African lives – a contested terrain

Part of the problem facing Africa is that the agency to articulate the trials and tribulations of Africans has for long been usurped by foreigners. As a principle, everyone should get involved in debates on Africa, of course. However, rather than seek to understand Africa, these foreigners prefer to legislate for Africans how their societies should be, mostly based on how their own home countries are politically organised. Until Africans, who are primarily faced with the consequences of the thinking around governance, take control and relegate foreigners to subordinate roles, the clarity we seek to confront our challenges will continue to elude us.

For starters, our struggles are diametrically opposed to theirs. Our struggle of liberation for dignity is three-fold. One, to build a conscientious critical mass that will unshackle our societies from oppression – in mindset and practice, ideas and institutions. Two, to create systems where our leaders are consistently selected from that critical mass. Third, to ensure that our conscientious security forces – the army, police and intelligence services – and other critical institutions understand the compelling need to preserve the system should, for any reason, a defect in the system overwhelm the critical mass, leading to the emergence of a leader from outside its confines. And this understanding of the need to safeguard the system must be extended to all power brokers in society: religious leaders, the media, civil society and business leaders. This is how strong societies are built and shielded from preys.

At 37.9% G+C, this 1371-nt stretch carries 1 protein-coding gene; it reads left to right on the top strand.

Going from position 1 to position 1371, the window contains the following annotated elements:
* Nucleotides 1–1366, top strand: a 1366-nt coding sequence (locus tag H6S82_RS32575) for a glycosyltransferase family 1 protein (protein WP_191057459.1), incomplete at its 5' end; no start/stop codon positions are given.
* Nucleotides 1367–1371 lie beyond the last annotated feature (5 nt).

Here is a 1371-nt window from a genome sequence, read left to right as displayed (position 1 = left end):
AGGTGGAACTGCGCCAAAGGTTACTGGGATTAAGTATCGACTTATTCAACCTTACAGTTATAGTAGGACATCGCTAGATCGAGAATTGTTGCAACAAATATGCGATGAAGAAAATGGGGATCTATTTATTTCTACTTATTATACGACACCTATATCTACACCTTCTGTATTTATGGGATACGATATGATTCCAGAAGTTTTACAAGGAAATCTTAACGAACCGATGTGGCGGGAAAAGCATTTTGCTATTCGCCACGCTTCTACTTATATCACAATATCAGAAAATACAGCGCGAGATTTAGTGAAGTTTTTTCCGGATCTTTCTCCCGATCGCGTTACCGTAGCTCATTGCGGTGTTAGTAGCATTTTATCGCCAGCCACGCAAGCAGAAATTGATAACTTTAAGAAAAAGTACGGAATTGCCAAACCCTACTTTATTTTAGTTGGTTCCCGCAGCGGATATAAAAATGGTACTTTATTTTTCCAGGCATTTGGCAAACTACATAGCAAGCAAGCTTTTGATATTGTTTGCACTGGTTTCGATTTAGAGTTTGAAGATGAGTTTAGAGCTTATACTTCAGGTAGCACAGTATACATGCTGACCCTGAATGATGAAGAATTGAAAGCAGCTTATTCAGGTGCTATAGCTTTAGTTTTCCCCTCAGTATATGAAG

Consider this. The reason divisions and social strife in America – racial and ideological – do not degenerate into social uprisings and systematic violence is because no external force is powerful enough to infiltrate and exploit those differences (in terms of ideas and practice). Moreover, as oppressive as these divisions have historically been, the American system has built the capability to preserve itself in the unlikely event that a leader from outside the critical mass generally  and, particularly, the governing elite– mainly the products of Harvard, Yale, and other Ivy League Universities, although one could attend these schools and turn out rogue and disruptive – emerges and threatens to cause damage, symbolic or substantive, to the system in terms of domestic stability and global influence. The same is true for China, Cuba, France, Britain. In other words, all these strong systems have become strong as a result of that organization capacity around a critical mass.

For Africa, the persistent intrusion of foreigners aims to prevent the emergence of the consensus needed to build resilient systems similar to those in their home countries. This struggle naturally places us on the path of confrontation with those intrusive foreign voices – the Nic Cheesemans, Jeffrey Smiths, and their ilk – who are invested in preventing the emergence of such a critical mass in the guise of speaking for us. In so doing, they undermine our struggle to nurture the critical mass and to build institutions around it. We understand this. When we write, we don’t aim to convince them to agree with our perspectives because we understand that our perspectives, interests and motivations are diametrically opposed. Crucially, at the bottom of this struggle is a question of survival: theirs of livelihoods; ours existential.